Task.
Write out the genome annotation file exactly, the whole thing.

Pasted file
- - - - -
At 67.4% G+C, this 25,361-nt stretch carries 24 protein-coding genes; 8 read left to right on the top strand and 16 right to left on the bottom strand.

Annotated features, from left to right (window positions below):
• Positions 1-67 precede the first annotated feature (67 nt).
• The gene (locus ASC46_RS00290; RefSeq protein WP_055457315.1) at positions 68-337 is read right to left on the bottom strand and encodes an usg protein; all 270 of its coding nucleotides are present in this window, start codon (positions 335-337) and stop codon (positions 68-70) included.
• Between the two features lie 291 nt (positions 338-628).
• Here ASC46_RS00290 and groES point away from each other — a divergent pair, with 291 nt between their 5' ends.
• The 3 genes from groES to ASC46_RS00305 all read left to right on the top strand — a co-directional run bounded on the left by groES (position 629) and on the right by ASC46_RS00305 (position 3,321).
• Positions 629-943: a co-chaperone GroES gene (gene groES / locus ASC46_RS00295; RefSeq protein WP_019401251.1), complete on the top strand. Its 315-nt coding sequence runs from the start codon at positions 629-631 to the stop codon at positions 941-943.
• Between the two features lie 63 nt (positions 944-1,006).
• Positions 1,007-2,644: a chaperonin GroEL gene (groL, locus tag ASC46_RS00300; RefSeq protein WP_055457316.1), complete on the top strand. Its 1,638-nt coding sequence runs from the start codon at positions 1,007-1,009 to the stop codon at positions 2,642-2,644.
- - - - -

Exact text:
At 67.4% G+C, this 25,361-nt stretch carries 24 protein-coding genes; 8 read left to right on the top strand and 16 right to left on the bottom strand.

Annotated features, from left to right (window positions below):
• Positions 1-67 precede the first annotated feature (67 nt).
• The gene (locus ASC46_RS00290; RefSeq protein WP_055457315.1) at positions 68-337 is read right to left on the bottom strand and encodes an usg protein; all 270 of its coding nucleotides are present in this window, start codon (positions 335-337) and stop codon (positions 68-70) included.
• Between the two features lie 291 nt (positions 338-628).
• Here ASC46_RS00290 and groES point away from each other — a divergent pair, with 291 nt between their 5' ends.
• The 3 genes from groES to ASC46_RS00305 all read left to right on the top strand — a co-directional run bounded on the left by groES (position 629) and on the right by ASC46_RS00305 (position 3,321).
• Positions 629-943: a co-chaperone GroES gene (gene groES / locus ASC46_RS00295; RefSeq protein WP_019401251.1), complete on the top strand. Its 315-nt coding sequence runs from the start codon at positions 629-631 to the stop codon at positions 941-943.
• Between the two features lie 63 nt (positions 944-1,006).
• Positions 1,007-2,644: a chaperonin GroEL gene (groL, locus tag ASC46_RS00300; RefSeq protein WP_055457316.1), complete on the top strand. Its 1,638-nt coding sequence runs from the start codon at positions 1,007-1,009 to the stop codon at positions 2,642-2,644.